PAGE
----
It depends what you mean by "functional programming" and by "possible". You can obviously implement things following a functional paradigm. However the Java language doesn't provide the syntactic sugar for it, so some things will be tedious at best, and some other ones will be extremely arcane. Similarly, you can very well write object-oriented code in a ...


68

You mention that the client used to program in a functional language, maybe he has a reason that he requires you to write the code in a functional style. You should ask him why. Maybe he intends to keep the code and maintain it himself later. Moreover, I don't think the two choices are either do it OO-style or write crappy code like you mentioned. Sure ...


67

Jeremy Gibbons is writing the book. Until it's finished, you can read his blog, Patterns in Functional Programming. He recommends reading his posts from oldest to newest. Browse his publications as well. He covers Gang of Four patterns in Design Patterns as Higher-Order Datatype-Generic Programs and describes the patterns of programming with recursive ...


64

The main reason is that referential transparency (and even more so laziness) abstracts over the execution order. This makes it trivial to parallelize evaluation. For example, if both a, b, and || are referentially transparent, then it doesn't matter if in a || b a gets evaluated first, b gets evaluated first, or b doesn't get evaluated at all (because a ...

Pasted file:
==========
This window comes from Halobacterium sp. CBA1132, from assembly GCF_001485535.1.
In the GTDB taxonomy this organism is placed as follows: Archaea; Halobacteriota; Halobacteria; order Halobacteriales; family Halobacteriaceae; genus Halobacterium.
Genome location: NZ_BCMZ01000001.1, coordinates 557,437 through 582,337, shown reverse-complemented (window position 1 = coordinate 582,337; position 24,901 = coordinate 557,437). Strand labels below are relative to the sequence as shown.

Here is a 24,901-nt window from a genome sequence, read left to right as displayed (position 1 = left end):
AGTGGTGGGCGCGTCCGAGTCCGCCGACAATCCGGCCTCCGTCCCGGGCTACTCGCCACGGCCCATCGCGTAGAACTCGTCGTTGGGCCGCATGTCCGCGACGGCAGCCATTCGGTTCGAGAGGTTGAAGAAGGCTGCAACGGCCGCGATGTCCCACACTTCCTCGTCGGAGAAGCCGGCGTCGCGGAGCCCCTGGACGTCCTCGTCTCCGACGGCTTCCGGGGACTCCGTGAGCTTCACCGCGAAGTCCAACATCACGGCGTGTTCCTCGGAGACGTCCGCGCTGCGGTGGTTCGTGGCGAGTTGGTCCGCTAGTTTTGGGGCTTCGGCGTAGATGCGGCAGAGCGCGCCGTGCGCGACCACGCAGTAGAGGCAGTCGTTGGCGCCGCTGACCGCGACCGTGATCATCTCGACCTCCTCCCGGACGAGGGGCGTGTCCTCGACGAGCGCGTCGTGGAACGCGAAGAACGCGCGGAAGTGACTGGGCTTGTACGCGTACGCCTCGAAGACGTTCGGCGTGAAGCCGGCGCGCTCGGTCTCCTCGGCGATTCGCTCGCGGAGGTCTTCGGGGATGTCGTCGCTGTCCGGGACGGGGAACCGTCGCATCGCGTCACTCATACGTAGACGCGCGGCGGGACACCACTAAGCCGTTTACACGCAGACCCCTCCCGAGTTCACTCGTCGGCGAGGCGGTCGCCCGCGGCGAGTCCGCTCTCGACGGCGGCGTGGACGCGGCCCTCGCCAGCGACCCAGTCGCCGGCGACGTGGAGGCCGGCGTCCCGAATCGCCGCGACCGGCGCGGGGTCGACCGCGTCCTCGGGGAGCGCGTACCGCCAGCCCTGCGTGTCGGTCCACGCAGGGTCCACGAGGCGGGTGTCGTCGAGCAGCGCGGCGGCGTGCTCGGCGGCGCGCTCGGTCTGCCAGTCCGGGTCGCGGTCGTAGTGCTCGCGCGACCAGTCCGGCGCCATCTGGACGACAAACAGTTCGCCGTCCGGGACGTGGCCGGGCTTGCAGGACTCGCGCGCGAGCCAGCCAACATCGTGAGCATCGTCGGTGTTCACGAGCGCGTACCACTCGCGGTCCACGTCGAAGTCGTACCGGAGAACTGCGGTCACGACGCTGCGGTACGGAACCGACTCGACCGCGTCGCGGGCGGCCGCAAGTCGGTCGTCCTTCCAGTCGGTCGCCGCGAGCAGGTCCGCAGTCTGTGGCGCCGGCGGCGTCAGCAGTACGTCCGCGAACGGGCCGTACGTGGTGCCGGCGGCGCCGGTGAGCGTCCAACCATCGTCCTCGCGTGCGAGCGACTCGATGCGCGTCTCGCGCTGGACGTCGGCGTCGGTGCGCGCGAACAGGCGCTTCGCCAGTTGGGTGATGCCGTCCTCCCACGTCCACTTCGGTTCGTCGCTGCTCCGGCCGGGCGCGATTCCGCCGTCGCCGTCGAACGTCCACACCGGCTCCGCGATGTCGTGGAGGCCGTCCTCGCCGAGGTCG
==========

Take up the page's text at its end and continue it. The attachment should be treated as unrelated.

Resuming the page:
62

Referential transparency, referred to a function, indicates that you can determine the result of applying that function only by looking at the values of its arguments. You can write referentially transparent functions in any programming language, e.g. Python, Scheme, Pascal, C. On the other hand, in most languages you can also write non referentially ...


61

A lot of the answers are going into things like infinite lists and performance gains from unevaluated parts of the computation, but this is missing the larger motivation for laziness: modularity. The classic argument is laid out in the much-cited paper "Why Functional Programming Matters" (PDF link) by John Hughes. The key example in that paper (Section 5) ...


59

Must I think about compiled machine code when I write my code? No, not when you write your code the first time and don't suffer from any real, measurable performance problems. For most tasks, this is the standard case. Thinking too early about optimization is called "premature optimization", and there are good reasons why D. Knuth called that "the root of ...


59